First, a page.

The novel’s protagonist is Tommy Wilhelm. Unemployed and lonely, Wilhelm is looking for success and a little sympathy. The story explores one day of his life as he tries to reconnect with the world and recover his lost dignity.

The mood of the story is dark and dismal. There is a kind of a hellish quality to Wilhelm’s world. Even before the story really begins we are already feeling his desperation,

‘Oh, God,’ Wilhelm prayed, ‘Let me out of my trouble. Let me out of my thoughts, and let me do something better with myself. For all the time I have wasted I am very sorry. Let me out of this clutch and into a different life. For I am all balled up. Have mercy.’

For the most part, Wilhelm considers himself to be a victim. He expects his father to sympathize with him. He views the obviously fraudulent Dr. Tamkin as a surrogate father and clings to him. He constantly blames everyone else, his father, his agent, his wife, his boss, even the world around him for the quagmire that is his life.

There are only three main characters that are ‘visible’ throughout the book, Tommy Wilhelm, his father Dr. Adler and Dr. Tamkin.

Wilhelm is immature. He is gullible. In many ways he is still more of a boy than a man.

His father, Dr. Adler, seen through Wilhelm’s eyes seems like a heard headed, unsympathetic and selfish man. But I felt that a lot of his harshness comes from Wilhelm’s distorted view of his father. It is true that Dr. Adler sees making money as the ultimate success and does not want to help his children financially. But that doesn’t necessarily make him a bad person. He just wants his children to grow up and not be dependent on him anymore. Sure, he is cold and even cruel at times but he is not what his son makes him out to be.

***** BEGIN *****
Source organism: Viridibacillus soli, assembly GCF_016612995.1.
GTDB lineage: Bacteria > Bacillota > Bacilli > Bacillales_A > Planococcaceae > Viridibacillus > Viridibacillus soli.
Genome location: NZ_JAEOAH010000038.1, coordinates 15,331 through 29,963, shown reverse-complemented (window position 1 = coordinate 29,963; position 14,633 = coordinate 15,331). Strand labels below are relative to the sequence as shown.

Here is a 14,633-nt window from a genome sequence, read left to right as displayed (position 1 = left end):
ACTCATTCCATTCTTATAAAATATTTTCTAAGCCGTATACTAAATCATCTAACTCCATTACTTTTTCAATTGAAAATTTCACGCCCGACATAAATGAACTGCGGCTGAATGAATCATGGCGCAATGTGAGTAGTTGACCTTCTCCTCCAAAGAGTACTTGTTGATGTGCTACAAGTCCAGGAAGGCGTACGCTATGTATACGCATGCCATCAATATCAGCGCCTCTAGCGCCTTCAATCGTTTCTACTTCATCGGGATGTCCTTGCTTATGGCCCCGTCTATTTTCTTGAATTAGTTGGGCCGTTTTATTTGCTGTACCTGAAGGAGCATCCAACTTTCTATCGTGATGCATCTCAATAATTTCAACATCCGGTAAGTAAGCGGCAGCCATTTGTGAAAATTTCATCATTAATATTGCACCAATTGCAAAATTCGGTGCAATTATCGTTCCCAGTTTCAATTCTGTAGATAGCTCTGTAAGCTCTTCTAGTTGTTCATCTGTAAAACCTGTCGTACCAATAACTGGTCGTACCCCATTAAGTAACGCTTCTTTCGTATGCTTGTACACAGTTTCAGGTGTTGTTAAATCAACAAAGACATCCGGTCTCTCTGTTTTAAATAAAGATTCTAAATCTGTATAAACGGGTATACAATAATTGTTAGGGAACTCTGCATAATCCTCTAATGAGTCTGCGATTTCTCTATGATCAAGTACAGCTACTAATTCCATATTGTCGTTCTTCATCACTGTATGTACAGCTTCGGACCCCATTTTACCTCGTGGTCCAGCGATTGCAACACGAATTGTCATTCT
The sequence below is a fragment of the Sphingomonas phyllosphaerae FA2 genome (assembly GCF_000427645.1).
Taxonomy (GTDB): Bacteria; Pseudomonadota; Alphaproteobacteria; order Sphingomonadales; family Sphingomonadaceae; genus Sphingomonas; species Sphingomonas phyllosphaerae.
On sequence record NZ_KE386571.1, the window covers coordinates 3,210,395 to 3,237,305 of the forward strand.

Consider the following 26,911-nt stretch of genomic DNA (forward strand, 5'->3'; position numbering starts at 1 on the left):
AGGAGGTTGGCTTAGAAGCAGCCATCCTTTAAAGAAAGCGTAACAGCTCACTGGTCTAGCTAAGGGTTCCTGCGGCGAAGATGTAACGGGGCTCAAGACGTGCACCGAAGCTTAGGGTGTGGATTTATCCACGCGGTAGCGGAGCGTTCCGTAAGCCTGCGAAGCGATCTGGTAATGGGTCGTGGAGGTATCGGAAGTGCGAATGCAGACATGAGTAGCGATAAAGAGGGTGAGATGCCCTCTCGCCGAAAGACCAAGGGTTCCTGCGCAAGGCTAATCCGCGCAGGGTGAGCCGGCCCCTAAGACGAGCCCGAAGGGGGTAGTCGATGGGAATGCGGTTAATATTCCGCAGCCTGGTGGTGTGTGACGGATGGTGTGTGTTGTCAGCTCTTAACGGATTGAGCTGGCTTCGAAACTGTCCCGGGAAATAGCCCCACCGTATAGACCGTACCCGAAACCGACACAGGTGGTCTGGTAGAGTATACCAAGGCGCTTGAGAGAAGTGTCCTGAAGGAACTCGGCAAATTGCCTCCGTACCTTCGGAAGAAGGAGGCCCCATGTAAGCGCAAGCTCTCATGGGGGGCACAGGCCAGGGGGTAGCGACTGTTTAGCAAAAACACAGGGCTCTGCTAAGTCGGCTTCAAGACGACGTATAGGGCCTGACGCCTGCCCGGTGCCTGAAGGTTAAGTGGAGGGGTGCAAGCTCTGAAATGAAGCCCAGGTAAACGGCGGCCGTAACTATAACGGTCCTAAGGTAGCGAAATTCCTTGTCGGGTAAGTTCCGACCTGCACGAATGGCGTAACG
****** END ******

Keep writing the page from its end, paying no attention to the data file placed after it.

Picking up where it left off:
Dr. Tamkin is an enigmatic character. He is clearly a liar, a fraud and probably a thief. I don’t understand Wilhelm’s fascination with him. But I suppose he uses Dr. Tamkin as a stand-in for his father. Dr. Tamkin constantly spews out an assortment of philosophical musings. It is from one such musing that we get the title of the book,

Bringing people into the here-and-now. The real universe. That’s the present moment. The past is no good to us. The future is full of anxiety. Only the present is real–the here-and-now. Seize the day.

There are other key characters who are present in the narrative but we only hear of them through other people. Wilhelm’s wife, his sister, the talent scout Maurice Venice are such characters.

It is astonishing how Bellow paints an amazingly vivid picture of a man’s entire life in little more than a hundred pages. It takes real talent to do that.

At times I felt sorry for Wilhelm. I could actually feel his suffocation. But at the same time I know that he is, for the most part, solely responsible for making a mess of his life. All of his bad decisions have led him to where he is now and even Wilhelm himself knows that.

This is not a happy book and it doesn’t really have a happy ending. The ending is kind of ambiguous. In the end Wilhelm is forced to come face to face with himself. Self realization leads to him breaking down with grief. But even if Wilhelm is not exactly happy and he doesn’t find solutions to his problems, I think he finally stops running away from reality. That counts for something.

Though it is only a short novella it is definitely not a light read. I found Seize the Day to be quite satisfying. It may be a bit gloomy but this is perhaps literature at its best.